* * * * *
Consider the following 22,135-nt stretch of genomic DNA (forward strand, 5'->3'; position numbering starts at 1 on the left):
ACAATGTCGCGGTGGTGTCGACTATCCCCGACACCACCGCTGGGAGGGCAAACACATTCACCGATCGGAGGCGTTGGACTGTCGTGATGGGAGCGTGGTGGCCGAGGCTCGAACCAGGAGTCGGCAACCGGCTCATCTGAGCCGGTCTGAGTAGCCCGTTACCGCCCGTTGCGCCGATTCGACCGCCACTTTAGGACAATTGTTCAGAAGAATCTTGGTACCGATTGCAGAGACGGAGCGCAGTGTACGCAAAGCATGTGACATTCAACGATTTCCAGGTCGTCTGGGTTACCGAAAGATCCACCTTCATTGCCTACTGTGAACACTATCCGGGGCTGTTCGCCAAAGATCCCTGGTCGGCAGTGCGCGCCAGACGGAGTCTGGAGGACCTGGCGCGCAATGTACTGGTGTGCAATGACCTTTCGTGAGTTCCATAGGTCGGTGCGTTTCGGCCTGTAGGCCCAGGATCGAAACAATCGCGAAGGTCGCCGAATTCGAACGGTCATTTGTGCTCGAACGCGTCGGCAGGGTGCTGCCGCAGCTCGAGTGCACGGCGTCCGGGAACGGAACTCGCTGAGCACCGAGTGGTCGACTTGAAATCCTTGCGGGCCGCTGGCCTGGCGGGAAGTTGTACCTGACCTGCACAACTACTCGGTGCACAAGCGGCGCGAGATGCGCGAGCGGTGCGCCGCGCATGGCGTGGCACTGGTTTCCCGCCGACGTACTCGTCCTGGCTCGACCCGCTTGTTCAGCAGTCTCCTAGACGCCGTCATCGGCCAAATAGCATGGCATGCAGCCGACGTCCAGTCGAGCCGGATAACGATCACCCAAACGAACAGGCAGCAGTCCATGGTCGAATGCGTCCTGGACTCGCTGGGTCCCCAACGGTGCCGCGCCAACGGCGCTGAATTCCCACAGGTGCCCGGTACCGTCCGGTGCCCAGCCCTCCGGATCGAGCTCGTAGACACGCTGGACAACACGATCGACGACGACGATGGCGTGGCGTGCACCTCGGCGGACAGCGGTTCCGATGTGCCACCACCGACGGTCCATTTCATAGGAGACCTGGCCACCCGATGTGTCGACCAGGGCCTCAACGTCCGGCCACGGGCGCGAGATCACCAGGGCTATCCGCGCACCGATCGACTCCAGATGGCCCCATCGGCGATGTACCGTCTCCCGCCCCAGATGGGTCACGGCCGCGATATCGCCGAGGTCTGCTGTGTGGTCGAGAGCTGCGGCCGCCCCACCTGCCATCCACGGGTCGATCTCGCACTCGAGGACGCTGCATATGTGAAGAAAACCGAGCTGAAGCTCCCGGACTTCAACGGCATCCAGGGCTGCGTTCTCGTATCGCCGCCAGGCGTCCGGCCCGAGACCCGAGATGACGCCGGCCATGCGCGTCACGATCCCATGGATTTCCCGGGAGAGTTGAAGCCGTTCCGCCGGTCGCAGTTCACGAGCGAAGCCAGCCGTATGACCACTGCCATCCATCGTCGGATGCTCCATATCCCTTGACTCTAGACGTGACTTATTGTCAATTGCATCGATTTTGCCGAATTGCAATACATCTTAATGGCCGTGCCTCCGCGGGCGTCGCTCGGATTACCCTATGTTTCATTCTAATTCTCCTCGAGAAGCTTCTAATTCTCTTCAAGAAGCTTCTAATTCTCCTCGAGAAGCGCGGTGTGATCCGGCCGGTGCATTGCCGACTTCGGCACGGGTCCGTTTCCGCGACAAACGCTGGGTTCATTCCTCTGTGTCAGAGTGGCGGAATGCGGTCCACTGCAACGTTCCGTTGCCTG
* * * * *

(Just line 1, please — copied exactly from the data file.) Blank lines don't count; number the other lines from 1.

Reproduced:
Consider the following 22,135-nt stretch of genomic DNA (forward strand, 5'->3'; position numbering starts at 1 on the left):